Five Minutes With... Chris Fowler

A collection that should have taken months to develop was created in just a matter of days, thanks to our fantastic team at Bisley. Speaking to Chris Fowler, Director of International Projects, we hear all about the development of the Belong collection…

How have you found the process?

Challenging and exciting! The main challenge was when we presented to the commercial team, we had a notion privately that there would be 3 to 5 designs that would be selected for the collection, but initially there were 12 to 13 designs. If you count the elements within our Outline product for arguments sake, there are some major product developments within that programme. I would say this is one of our biggest projects we have had in a while.

Can you give me a quick idea of what the brief was?

The original brief from our CEO Richard Costin was not to limit ourselves or be overly influenced by nay-sayers, or by the way we’ve done things previously. Come up with the designs and we will find a way around it.

This ‘no holds’ barred attitude at the front helped the creative process at the beginning. The role of our wood processing plant was our second strength to our bow. With Belong, we weren’t tied to any particular material. Referring back to the brief, we wanted to be self-sufficient, we didn’t want to be reliant on or have a complicated supply chain. That’s a really good asset for a designer, when you can pick the most suitable material.

What products were you involved with in the Belong collection?

I was most involved in Sling, Swing desk, Pal, Shadow, MultiRange [MultiDrawer desk] and Platform. It was quite collaborative all the way through the project, there was 4 of us involved. Once the designs were selected, we then delegated the designer behind the initial design to drive the product to the launch.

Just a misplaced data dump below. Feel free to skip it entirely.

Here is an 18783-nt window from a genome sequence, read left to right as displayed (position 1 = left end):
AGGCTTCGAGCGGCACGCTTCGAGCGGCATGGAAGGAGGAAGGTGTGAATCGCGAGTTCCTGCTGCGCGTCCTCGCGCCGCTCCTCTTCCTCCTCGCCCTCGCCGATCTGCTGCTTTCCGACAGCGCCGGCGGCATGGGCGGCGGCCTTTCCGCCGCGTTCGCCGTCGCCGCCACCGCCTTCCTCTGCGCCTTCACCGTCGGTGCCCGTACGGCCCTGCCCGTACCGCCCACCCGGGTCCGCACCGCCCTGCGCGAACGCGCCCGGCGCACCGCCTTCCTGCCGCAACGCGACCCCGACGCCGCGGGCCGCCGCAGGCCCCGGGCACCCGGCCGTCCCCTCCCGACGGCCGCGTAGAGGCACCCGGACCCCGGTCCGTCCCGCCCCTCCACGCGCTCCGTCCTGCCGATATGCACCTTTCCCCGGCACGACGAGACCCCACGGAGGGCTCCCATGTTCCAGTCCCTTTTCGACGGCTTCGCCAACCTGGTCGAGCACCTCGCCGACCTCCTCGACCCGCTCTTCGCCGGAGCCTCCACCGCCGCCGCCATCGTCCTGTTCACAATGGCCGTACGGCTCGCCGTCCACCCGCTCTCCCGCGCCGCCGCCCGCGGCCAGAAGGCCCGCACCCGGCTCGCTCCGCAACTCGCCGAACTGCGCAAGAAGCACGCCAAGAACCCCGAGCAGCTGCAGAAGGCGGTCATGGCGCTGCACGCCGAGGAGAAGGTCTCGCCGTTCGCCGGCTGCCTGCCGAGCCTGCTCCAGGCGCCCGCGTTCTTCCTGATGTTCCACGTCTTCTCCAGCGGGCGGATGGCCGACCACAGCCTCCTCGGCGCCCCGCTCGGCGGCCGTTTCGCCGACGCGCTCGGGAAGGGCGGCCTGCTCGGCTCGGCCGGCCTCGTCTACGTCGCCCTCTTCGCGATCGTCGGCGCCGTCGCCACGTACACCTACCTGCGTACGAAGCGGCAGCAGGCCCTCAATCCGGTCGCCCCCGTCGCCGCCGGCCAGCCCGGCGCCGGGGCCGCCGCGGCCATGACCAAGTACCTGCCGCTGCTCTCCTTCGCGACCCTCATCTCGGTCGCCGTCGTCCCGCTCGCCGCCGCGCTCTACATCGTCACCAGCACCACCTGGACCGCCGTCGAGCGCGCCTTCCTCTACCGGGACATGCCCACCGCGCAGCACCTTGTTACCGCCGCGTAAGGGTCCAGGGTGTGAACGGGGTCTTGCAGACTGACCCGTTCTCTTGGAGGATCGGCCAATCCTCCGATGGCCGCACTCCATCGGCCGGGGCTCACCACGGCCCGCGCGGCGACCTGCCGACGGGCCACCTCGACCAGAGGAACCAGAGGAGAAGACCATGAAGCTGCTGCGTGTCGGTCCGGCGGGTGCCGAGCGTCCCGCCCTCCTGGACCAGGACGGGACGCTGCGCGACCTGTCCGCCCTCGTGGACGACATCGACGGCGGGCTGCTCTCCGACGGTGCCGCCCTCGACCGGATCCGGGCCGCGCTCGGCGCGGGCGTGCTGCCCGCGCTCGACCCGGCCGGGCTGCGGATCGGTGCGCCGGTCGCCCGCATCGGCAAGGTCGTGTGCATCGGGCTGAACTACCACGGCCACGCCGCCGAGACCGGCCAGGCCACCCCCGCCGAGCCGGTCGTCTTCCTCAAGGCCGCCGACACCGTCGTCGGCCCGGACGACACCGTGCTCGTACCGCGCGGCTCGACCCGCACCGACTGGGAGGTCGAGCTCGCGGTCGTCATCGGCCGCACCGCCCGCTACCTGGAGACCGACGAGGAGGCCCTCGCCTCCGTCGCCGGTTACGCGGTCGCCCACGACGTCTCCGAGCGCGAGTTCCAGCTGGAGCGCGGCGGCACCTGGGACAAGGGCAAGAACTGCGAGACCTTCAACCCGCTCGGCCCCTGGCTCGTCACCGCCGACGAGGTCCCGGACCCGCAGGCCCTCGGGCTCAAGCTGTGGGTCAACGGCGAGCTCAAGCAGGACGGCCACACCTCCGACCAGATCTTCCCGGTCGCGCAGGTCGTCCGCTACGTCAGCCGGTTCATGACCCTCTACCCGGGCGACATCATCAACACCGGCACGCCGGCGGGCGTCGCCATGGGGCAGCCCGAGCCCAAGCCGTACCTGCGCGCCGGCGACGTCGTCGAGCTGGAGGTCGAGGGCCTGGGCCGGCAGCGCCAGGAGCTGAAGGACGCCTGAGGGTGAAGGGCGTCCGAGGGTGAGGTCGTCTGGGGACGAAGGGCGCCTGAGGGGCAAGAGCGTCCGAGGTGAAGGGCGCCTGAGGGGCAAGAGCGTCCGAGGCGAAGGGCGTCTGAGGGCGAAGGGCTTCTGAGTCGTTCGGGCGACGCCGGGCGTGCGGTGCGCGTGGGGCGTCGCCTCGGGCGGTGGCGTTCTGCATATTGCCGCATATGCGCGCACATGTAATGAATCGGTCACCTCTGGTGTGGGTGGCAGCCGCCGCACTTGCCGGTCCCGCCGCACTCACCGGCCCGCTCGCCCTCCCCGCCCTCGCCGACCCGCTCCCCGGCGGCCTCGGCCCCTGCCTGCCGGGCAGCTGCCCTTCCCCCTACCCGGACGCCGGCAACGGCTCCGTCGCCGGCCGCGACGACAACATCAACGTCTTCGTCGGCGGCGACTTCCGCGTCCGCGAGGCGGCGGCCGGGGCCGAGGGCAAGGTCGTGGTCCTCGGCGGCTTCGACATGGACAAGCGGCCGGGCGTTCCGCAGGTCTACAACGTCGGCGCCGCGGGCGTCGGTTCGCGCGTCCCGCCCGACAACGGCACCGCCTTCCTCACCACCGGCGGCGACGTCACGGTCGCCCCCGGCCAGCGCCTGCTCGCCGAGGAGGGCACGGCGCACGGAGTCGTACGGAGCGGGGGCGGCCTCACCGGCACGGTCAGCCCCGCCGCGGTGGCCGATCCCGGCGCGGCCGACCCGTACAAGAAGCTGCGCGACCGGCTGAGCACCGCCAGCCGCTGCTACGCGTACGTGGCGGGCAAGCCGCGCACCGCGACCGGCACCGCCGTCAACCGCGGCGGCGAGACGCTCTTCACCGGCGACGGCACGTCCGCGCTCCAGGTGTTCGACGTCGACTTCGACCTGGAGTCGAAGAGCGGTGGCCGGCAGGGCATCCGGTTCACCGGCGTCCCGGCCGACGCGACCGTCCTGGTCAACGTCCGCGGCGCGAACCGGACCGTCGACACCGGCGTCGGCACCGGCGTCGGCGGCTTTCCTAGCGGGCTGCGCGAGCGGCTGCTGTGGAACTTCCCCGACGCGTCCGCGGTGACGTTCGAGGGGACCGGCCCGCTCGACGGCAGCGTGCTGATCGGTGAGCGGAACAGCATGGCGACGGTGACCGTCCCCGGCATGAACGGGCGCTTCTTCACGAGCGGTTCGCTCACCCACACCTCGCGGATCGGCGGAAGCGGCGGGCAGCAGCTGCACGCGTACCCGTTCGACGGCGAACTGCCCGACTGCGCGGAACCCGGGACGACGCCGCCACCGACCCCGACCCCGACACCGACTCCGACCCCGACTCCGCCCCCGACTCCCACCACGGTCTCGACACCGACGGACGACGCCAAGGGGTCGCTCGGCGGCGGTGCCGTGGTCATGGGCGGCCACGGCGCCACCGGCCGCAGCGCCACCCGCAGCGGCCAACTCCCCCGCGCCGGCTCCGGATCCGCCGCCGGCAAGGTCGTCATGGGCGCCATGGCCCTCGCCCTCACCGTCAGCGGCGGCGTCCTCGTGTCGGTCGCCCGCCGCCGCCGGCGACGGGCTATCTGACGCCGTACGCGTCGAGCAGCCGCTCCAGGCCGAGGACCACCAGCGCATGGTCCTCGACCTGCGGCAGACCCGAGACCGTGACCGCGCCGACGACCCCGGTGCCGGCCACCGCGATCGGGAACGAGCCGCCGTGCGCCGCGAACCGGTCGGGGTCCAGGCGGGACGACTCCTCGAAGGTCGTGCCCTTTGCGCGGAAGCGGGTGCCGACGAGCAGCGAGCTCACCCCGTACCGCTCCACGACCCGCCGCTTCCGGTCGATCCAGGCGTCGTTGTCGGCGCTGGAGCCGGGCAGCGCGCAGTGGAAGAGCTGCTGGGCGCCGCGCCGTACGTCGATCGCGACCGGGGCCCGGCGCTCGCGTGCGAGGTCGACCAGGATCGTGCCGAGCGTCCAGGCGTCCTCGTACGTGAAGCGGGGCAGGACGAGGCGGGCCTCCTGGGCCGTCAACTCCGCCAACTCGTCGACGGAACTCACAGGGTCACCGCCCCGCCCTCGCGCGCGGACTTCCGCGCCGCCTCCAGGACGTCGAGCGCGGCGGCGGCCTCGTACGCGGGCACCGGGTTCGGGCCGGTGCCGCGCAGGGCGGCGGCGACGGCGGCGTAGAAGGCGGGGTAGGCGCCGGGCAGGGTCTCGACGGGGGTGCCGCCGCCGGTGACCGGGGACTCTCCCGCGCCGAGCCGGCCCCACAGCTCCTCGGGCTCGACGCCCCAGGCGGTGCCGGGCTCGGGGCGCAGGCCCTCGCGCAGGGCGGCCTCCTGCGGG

We were able to bounce ideas off each other. And of course, the products had to come together with certain heights and finishes to co-ordinate the range, so the products can naturally sit alongside one another. Jeanine, our interior designer, came into the process at the appropriate time to co-ordinate the collection. Building up to the launch, we had other teams involved such as the in-house engineers, they created all those great disciplines that the marketing team needed. The marketing team were then able to do things such as coding, strategising a digital presence and launch. It was like a typical project but so condensed because of the time pressures. What may take 3 to 9 months took us 3 to 9 days - we just had to go at that pace!

What do you enjoy about working at Bisley?

The variety, every day is different. I deal with different people, providing a different set of solutions for clients on the design or project side. My role has been focused on International markets recently, which means I work with more markets, people and solutions on a global scale. This gives me eye on the storage, office furniture and home markets around the globe.

In the last 6 months, I have felt even more passionate about working for Bisley. I didn’t realise, quite frankly, how fundamental we are and how we need to keep the front end of the business going to safeguard the jobs and Bisley’s future. To keep the pipeline of work full, I felt a great responsibility in the early days of lockdown.

How long have you worked at Bisley for?